NASA's Cassini probe has successfully captured stunning images of Saturn. The images, however, are quite a doozy. The photos published on NASA's official site show multiple angles of a weird hexagon-shaped storm that is swirling around the north pole of the planet.

The images were captured on Friday, December 2, and Saturday, December 3. Cassini captured these while zooming toward the outer edge of the planet's rings. A video of the hexagon-shaped storms may also be viewed on

Cassini's dive is one out of 20 which the spacecraft will perform for its "Ring-Grazing Orbits" phase. Each last about seven days long. The phase runs through April 2017. By the 22nd of April, Cassini will fly past the largest moon of Saturn, Titan. The gravitational pull of the moon will reshape the orbit of the probe and set its stage for the "Grand Finale."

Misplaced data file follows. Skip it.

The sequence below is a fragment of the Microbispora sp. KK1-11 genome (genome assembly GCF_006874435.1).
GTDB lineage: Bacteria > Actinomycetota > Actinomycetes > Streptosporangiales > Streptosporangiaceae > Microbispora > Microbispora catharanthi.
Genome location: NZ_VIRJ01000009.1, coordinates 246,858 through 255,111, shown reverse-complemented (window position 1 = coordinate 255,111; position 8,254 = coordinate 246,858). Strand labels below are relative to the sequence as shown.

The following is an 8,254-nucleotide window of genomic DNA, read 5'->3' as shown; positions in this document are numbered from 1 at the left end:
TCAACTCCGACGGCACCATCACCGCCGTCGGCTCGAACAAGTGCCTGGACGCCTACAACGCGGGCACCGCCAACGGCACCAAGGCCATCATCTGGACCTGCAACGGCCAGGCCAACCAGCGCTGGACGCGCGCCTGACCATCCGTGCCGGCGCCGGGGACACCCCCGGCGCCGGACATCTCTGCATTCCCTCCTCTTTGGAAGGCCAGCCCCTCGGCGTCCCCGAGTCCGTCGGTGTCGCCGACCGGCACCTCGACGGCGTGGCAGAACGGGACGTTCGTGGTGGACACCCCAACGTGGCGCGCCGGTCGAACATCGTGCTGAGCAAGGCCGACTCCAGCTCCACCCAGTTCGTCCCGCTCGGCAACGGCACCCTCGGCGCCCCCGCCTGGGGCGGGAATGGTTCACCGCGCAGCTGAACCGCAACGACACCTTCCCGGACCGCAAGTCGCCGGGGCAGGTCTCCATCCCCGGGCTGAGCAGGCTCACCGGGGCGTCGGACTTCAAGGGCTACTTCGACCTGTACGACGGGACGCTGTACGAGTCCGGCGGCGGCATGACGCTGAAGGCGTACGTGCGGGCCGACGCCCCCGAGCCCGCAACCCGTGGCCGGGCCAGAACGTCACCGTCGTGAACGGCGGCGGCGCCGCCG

Cassini's last act involves 22 dives between Saturn and the innermost ring, which lies 1,500 miles from the cloud tops of the planet. On September 15, 2017, Cassini will perform an intentional death dive into Saturn's atmosphere, which marks the end of the mission.

"This is it, the beginning of the end of our historic exploration of Saturn," stated Carolyn Porco, the Cassini imaging team lead at the Space Science Institute in Boulder, adding, "Let these images - and those to come - remind you that we've lived a bold and daring adventure around the solar system's most magnificent planet."

Launched in October 1997, the Cassini-Huygens mission cost $3.2 billion. It arrived in Saturn by July 2004. The Cassini mothership had carried a lander, Huygens, which landed on the surface of Titan by January 2005. The orbiter continues to circle Saturn to study its rings and its numerous moons.

The Cassini mission is a collaboration between NASA, the Italian Space Agency, and the European Space Agency.